From CTE Policy Watch – The following research and publications have been on our reading list as the leaves start to turn:
Parents Want More CTE: Parents’ highest priority, in an American Federation of Teachers poll, is expanding access to CTE and other programs that prepare students for jobs—94 percent strongly or somewhat approve of this proposal.
Professional Development: Micro-credentials are emerging as a way for teachers to demonstrate competency in bite-sized chunks. According to the American Institutes of Research, there are hundreds of micro-credentials for teacher professional development, available from dozens of issuers. Some states are counting these micro-credentials toward licensure renewal. This paper provides examples from Arkansas, Delaware, and Tennessee.
Career Pathways Funding: To better support career pathways, the National Skills Coalition is proposing a Career Pathways Support Fund for community and technical colleges. Grants would help these institutions provide education and support services to low-income adults preparing for the workforce in high-demand industries.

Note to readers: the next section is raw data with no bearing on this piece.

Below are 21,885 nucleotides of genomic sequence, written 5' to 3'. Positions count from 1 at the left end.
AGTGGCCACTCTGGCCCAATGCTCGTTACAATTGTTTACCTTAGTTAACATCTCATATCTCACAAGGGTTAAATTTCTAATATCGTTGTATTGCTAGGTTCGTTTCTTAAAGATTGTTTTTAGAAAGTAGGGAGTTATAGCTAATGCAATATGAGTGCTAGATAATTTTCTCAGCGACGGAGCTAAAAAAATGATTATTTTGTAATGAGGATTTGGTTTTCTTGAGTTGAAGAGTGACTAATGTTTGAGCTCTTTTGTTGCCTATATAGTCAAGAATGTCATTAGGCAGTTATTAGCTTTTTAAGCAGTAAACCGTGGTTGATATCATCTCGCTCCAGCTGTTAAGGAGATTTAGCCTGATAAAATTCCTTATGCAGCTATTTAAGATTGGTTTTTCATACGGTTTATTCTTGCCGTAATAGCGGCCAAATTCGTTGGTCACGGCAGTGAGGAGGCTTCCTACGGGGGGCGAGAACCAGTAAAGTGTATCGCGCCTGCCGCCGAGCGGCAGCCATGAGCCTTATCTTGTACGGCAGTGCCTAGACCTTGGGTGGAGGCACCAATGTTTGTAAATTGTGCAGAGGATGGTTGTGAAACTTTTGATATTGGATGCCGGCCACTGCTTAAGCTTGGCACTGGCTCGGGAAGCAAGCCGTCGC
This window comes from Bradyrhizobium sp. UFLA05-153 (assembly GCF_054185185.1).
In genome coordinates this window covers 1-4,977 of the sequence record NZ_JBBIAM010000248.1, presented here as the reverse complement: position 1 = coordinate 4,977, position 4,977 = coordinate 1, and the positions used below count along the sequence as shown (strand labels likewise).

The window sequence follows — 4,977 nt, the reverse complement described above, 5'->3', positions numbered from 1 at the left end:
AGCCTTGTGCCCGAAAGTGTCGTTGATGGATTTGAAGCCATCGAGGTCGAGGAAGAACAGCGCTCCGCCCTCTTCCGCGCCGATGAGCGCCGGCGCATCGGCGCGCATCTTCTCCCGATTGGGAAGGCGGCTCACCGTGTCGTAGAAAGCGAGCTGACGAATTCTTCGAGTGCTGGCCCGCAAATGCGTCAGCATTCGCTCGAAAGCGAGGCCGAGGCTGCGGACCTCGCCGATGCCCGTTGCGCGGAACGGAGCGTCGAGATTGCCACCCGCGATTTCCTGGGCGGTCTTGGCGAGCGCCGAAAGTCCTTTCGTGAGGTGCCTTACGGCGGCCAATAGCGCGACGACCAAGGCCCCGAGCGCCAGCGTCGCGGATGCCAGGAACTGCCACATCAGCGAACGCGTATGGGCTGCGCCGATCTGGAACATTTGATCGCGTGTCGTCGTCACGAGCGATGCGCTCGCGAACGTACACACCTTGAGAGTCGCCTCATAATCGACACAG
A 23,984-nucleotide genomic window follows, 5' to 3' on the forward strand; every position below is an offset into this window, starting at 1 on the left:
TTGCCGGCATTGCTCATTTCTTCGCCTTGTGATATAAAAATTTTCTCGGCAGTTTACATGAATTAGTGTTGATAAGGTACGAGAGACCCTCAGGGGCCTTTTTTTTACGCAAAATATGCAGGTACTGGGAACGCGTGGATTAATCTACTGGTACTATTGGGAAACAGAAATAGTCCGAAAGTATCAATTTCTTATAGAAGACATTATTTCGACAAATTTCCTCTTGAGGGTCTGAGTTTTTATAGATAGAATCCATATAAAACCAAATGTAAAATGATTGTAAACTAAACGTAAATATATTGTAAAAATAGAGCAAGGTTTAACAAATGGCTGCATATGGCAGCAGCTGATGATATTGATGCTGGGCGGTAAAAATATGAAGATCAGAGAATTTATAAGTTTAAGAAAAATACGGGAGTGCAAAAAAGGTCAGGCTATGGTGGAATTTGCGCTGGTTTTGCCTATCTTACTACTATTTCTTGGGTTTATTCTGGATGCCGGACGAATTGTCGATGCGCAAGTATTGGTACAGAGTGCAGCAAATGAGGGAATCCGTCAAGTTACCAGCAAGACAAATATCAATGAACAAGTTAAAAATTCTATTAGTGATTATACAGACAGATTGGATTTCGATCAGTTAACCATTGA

Wage Gains: Research earlier this year from Center for Analysis of Postsecondary Education and Employment finds that completing an associate degree leads to positive and persistent earnings gains of about $4,640-$7,160 per year. For certificates, the returns are still positive but not as high or as long lasting. In California, associate degree holders can more than double their pre-degree earnings after two years in the workforce, and almost triple their pre-degree earnings after five years on the job. In addition, Californians who earn a certificate almost double their earnings after five years.
Adult Education: There are large gaps in numeracy between adults with less than a high school degree and adults with an associate degree or higher, according to the National Center for Education Statistics. Meanwhile, a paper from Power in Numbers reports that more than 40 percent of skilled blue-collar jobs need advanced math, and describes the potential of open educational resources and other technological solutions for teaching advanced math to adults.